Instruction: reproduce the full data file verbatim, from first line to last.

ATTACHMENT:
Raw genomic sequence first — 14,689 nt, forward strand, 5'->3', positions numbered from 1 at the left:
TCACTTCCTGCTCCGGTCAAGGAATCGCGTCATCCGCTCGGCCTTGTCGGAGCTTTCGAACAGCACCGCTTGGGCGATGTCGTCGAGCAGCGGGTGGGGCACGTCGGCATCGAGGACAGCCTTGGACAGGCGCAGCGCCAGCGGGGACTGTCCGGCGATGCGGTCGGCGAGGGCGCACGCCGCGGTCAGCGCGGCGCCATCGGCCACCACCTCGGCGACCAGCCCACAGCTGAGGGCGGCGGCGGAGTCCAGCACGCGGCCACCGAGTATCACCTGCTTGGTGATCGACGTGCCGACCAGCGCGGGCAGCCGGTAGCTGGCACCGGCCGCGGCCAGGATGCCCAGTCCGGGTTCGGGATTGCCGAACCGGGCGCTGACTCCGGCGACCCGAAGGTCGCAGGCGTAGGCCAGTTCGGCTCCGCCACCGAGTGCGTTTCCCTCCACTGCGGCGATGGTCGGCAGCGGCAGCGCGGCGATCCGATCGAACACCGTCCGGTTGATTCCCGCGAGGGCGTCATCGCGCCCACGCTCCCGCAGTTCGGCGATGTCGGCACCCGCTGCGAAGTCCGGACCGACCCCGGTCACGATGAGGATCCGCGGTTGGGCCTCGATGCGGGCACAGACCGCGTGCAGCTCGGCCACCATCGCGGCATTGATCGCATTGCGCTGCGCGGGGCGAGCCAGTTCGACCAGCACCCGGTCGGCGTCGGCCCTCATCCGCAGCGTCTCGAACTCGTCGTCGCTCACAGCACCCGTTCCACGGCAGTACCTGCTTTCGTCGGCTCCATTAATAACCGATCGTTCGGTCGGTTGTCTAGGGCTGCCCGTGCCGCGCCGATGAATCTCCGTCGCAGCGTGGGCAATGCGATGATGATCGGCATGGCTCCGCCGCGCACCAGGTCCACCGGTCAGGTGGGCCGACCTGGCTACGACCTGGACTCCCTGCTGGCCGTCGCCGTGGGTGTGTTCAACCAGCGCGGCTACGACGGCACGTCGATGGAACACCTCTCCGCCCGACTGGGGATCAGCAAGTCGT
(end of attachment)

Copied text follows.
Raw genomic sequence first — 14,689 nt, forward strand, 5'->3', positions numbered from 1 at the left:
TCACTTCCTGCTCCGGTCAAGGAATCGCGTCATCCGCTCGGCCTTGTCGGAGCTTTCGAACAGCACCGCTTGGGCGATGTCGTCGAGCAGCGGGTGGGGCACGTCGGCATCGAGGACAGCCTTGGACAGGCGCAGCGCCAGCGGGGACTGTCCGGCGATGCGGTCGGCGAGGGCGCACGCCGCGGTCAGCGCGGCGCCATCGGCCACCACCTCGGCGACCAGCCCACAGCTGAGGGCGGCGGCGGAGTCCAGCACGCGGCCACCGAGTATCACCTGCTTGGTGATCGACGTGCCGACCAGCGCGGGCAGCCGGTAGCTGGCACCGGCCGCGGCCAGGATGCCCAGTCCGGGTTCGGGATTGCCGAACCGGGCGCTGACTCCGGCGACCCGAAGGTCGCAGGCGTAGGCCAGTTCGGCTCCGCCACCGAGTGCGTTTCCCTCCACTGCGGCGATGGTCGGCAGCGGCAGCGCGGCGATCCGATCGAACACCGTCCGGTTGATTCCCGCGAGGGCGTCATCGCGCCCACGCTCCCGCAGTTCGGCGATGTCGGCACCCGCTGCGAAGTCCGGACCGACCCCGGTCACGATGAGGATCCGCGGTTGGGCCTCGATGCGGGCACAGACCGCGTGCAGCTCGGCCACCATCGCGGCATTGATCGCATTGCGCTGCGCGGGGCGAGCCAGTTCGACCAGCACCCGGTCGGCGTCGGCCCTCATCCGCAGCGTCTCGAACTCGTCGTCGCTCACAGCACCCGTTCCACGGCAGTACCTGCTTTCGTCGGCTCCATTAATAACCGATCGTTCGGTCGGTTGTCTAGGGCTGCCCGTGCCGCGCCGATGAATCTCCGTCGCAGCGTGGGCAATGCGATGATGATCGGCATGGCTCCGCCGCGCACCAGGTCCACCGGTCAGGTGGGCCGACCTGGCTACGACCTGGACTCCCTGCTGGCCGTCGCCGTGGGTGTGTTCAACCAGCGCGGCTACGACGGCACGTCGATGGAACACCTCTCCGCCCGACTGGGGATCAGCAAGTCGT